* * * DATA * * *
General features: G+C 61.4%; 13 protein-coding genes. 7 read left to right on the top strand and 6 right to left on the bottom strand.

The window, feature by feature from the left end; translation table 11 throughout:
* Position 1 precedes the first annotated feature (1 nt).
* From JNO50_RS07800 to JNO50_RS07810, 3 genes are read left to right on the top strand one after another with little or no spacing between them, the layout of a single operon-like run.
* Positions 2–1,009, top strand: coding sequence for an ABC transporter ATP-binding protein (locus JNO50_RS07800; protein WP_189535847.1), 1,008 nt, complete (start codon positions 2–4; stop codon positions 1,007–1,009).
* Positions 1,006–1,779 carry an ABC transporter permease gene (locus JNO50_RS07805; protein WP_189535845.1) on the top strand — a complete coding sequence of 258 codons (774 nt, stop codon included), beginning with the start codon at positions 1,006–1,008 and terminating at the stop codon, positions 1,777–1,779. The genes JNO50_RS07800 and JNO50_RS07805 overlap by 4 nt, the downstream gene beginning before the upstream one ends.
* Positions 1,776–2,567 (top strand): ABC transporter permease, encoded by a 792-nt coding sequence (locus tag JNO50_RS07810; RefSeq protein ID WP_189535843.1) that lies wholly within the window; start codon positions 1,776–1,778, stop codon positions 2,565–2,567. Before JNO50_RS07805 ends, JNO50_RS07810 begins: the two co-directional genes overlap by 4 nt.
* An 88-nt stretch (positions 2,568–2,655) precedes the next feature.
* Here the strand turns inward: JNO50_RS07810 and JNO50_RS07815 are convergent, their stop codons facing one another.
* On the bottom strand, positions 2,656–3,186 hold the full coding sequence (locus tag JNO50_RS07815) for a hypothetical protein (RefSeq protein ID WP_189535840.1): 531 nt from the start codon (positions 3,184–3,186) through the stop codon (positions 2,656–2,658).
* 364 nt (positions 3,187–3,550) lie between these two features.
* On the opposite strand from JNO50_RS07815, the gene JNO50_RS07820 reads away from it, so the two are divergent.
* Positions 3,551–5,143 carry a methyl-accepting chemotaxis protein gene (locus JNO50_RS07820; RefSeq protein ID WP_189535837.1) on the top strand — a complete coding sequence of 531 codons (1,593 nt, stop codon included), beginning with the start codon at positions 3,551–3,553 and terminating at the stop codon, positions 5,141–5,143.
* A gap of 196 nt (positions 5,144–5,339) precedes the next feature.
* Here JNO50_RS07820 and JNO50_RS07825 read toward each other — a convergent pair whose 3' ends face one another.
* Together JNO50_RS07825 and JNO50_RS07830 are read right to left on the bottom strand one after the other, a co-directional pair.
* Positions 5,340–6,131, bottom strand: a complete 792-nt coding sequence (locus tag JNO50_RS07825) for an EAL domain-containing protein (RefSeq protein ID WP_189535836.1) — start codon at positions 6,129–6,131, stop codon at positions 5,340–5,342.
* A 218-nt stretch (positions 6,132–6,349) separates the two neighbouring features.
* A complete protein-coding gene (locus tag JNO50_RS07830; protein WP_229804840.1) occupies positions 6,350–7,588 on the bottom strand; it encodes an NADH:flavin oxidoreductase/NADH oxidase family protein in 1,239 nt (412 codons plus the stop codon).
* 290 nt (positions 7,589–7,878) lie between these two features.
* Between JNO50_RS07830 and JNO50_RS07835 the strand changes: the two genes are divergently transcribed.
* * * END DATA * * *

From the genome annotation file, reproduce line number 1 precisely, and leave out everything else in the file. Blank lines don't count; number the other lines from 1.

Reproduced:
General features: G+C 61.4%; 13 protein-coding genes. 7 read left to right on the top strand and 6 right to left on the bottom strand.